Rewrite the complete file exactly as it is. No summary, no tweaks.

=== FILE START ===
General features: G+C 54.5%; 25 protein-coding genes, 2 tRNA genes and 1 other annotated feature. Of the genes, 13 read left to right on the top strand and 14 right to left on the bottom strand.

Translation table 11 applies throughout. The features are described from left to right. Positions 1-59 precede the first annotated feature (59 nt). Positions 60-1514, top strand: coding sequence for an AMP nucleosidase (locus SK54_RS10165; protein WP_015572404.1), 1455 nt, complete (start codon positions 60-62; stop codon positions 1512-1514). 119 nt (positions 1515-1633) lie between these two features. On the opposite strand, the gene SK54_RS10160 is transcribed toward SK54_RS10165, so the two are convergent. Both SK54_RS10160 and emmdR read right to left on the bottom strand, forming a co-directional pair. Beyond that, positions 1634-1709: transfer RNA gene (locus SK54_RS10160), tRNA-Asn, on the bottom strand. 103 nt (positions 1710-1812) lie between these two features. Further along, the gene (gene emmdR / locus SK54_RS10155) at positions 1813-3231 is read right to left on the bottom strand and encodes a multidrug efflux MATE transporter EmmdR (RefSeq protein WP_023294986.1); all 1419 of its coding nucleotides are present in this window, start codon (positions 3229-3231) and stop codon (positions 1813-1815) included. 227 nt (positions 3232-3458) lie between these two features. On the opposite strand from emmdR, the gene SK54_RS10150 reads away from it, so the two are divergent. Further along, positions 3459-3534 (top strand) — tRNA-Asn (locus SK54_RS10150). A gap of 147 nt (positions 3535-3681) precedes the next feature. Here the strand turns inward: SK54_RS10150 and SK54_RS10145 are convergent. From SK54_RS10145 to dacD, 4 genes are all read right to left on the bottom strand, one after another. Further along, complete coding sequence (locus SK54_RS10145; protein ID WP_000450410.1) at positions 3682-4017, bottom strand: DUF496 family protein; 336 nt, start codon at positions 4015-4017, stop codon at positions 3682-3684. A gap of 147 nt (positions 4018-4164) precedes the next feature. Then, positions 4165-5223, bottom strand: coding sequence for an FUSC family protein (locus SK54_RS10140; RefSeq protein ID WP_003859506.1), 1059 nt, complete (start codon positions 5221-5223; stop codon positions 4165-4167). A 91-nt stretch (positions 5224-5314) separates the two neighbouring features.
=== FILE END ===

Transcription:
General features: G+C 54.5%; 25 protein-coding genes, 2 tRNA genes and 1 other annotated feature. Of the genes, 13 read left to right on the top strand and 14 right to left on the bottom strand.

Translation table 11 applies throughout. The features are described from left to right. Positions 1-59 precede the first annotated feature (59 nt). Positions 60-1514, top strand: coding sequence for an AMP nucleosidase (locus SK54_RS10165; protein WP_015572404.1), 1455 nt, complete (start codon positions 60-62; stop codon positions 1512-1514). 119 nt (positions 1515-1633) lie between these two features. On the opposite strand, the gene SK54_RS10160 is transcribed toward SK54_RS10165, so the two are convergent. Both SK54_RS10160 and emmdR read right to left on the bottom strand, forming a co-directional pair. Beyond that, positions 1634-1709: transfer RNA gene (locus SK54_RS10160), tRNA-Asn, on the bottom strand. 103 nt (positions 1710-1812) lie between these two features. Further along, the gene (gene emmdR / locus SK54_RS10155) at positions 1813-3231 is read right to left on the bottom strand and encodes a multidrug efflux MATE transporter EmmdR (RefSeq protein WP_023294986.1); all 1419 of its coding nucleotides are present in this window, start codon (positions 3229-3231) and stop codon (positions 1813-1815) included. 227 nt (positions 3232-3458) lie between these two features. On the opposite strand from emmdR, the gene SK54_RS10150 reads away from it, so the two are divergent. Further along, positions 3459-3534 (top strand) — tRNA-Asn (locus SK54_RS10150). A gap of 147 nt (positions 3535-3681) precedes the next feature. Here the strand turns inward: SK54_RS10150 and SK54_RS10145 are convergent. From SK54_RS10145 to dacD, 4 genes are all read right to left on the bottom strand, one after another. Further along, complete coding sequence (locus SK54_RS10145; protein ID WP_000450410.1) at positions 3682-4017, bottom strand: DUF496 family protein; 336 nt, start codon at positions 4015-4017, stop codon at positions 3682-3684. A gap of 147 nt (positions 4018-4164) precedes the next feature. Then, positions 4165-5223, bottom strand: coding sequence for an FUSC family protein (locus SK54_RS10140; RefSeq protein ID WP_003859506.1), 1059 nt, complete (start codon positions 5221-5223; stop codon positions 4165-4167). A 91-nt stretch (positions 5224-5314) separates the two neighbouring features.